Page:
Saturday, 11 May 2013

Against the grain

After wandering round a rainy market town in I stopped by the tackle shop to annoy the staff and customers. The G2 is a neat little thing for unobtrusive shooting both on the street and in the shop. With less light to work with a faster lens and better noise control would be nice. Of course noise reduces when you make a picture smaller for the screen and when you make an inkjet print - two points that the pixel peepers choose to ignore. In fact the ability to click on a picture while editing it and view it at 100% has, I think, brought ridiculous expectations to photographers. Looking closely at a photograph has never been the same as looking closely at the subject itself. Yet this is how it is now assumed the experience should be - that the matrix should be invisible. Plainly nonsensical when you stop to think about it.

However, there's always the option with digital to switch to black and white with the click of a mouse to 'convert' the noise to grain (which is somehow more acceptable to the eye), although I have to admit an A3 print is perfectly acceptable from the colour version of the ISO 800 frame below. Or it would be save for two niggles.

Firstly I missed focus on John's face. Relying on autofocus can do this at times, even when using face detection - which is pretty good. The embroidery on his fleece is pin sharp... The other niggle is more with the colour. The camera seems to boost blues, so I should have pulled their saturation back a bit as I often do.

There is another point worth mentioning; the way the oranges and yellows in the bottom right draw the eye away from the subject, making for an aesthetic reason to prefer the black and white conversion over the colour original.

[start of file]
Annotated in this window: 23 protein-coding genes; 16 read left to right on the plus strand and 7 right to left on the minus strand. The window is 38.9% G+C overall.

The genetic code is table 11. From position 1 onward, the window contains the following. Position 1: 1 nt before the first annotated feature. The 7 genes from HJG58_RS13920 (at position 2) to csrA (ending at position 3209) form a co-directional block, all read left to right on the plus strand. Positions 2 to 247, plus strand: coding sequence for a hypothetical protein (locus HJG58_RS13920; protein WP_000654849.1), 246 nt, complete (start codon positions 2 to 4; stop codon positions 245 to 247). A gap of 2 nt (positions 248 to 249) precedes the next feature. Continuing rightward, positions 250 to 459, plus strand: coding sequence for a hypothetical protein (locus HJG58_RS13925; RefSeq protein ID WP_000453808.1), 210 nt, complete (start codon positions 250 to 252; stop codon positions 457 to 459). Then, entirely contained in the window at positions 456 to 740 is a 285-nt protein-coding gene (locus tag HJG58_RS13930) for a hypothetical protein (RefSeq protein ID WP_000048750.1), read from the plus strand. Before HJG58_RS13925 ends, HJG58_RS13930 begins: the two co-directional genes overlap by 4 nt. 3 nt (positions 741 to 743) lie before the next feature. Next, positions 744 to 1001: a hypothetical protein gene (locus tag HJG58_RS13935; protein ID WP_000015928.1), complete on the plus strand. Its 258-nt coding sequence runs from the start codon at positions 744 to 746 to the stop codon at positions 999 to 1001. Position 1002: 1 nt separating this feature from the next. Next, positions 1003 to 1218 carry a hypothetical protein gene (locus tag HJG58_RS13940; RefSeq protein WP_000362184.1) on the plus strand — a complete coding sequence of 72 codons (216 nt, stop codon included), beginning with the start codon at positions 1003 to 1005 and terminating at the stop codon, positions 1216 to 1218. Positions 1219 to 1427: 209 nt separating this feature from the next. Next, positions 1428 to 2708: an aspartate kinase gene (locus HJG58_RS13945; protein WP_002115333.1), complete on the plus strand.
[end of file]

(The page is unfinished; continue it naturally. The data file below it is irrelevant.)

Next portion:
For some reason the walk around town had produced a series of pictures of foliage and brick. This hadn't been a conscious subject matter to seek out, it just happened in that way these things do. It's something that would make for a project if I could be bothered. As with so many of these ideas thinking up the concept is enough for me. I much prefer shooting loads of random rubbish then pulling a selection of related images together from what has been amassed. Keeps me interested and I think makes for a more varied collection.

It's a funny thing how while these 'lesser' cameras are capable of making technically good pictures I need to work harder at it. Highlight areas have to be watched or they lose all detail as there is less information in the files. ISO has to be controlled or noise becomes a problem for a similar reason. Focus can be an issue. Or maybe it's more a reflection of how, where and when I tend to photograph stuff? Dull days and dark interiors, backlit subjects and contrasty lighting for example. In the kind of situation normal hobbyist photographers* use their cameras I have little difficulty getting things technically 'correct'.

* In conversation with the manager of my local camera emporium the other week she stopped herself from saying that I'm not a 'normal' photographer. I have no idea what she meant!

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